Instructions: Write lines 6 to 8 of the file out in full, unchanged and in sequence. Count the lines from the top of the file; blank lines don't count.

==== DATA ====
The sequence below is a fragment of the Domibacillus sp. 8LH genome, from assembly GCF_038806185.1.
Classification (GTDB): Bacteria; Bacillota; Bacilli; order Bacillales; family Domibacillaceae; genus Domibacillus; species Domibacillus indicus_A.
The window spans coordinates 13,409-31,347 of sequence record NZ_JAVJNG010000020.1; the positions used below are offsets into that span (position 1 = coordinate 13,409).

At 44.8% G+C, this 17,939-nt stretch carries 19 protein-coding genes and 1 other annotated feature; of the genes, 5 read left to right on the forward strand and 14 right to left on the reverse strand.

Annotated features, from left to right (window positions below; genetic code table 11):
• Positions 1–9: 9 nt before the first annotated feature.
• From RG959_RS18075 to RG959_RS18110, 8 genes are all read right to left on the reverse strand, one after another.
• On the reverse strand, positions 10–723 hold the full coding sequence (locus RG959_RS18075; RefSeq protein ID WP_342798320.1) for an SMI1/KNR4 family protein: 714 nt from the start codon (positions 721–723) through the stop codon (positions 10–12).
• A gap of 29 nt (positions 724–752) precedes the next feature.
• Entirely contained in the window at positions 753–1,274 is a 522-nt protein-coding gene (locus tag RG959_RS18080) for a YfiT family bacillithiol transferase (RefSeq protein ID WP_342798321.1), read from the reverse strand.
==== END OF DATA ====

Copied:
• Positions 1–9: 9 nt before the first annotated feature.
• From RG959_RS18075 to RG959_RS18110, 8 genes are all read right to left on the reverse strand, one after another.
• On the reverse strand, positions 10–723 hold the full coding sequence (locus RG959_RS18075; RefSeq protein ID WP_342798320.1) for an SMI1/KNR4 family protein: 714 nt from the start codon (positions 721–723) through the stop codon (positions 10–12).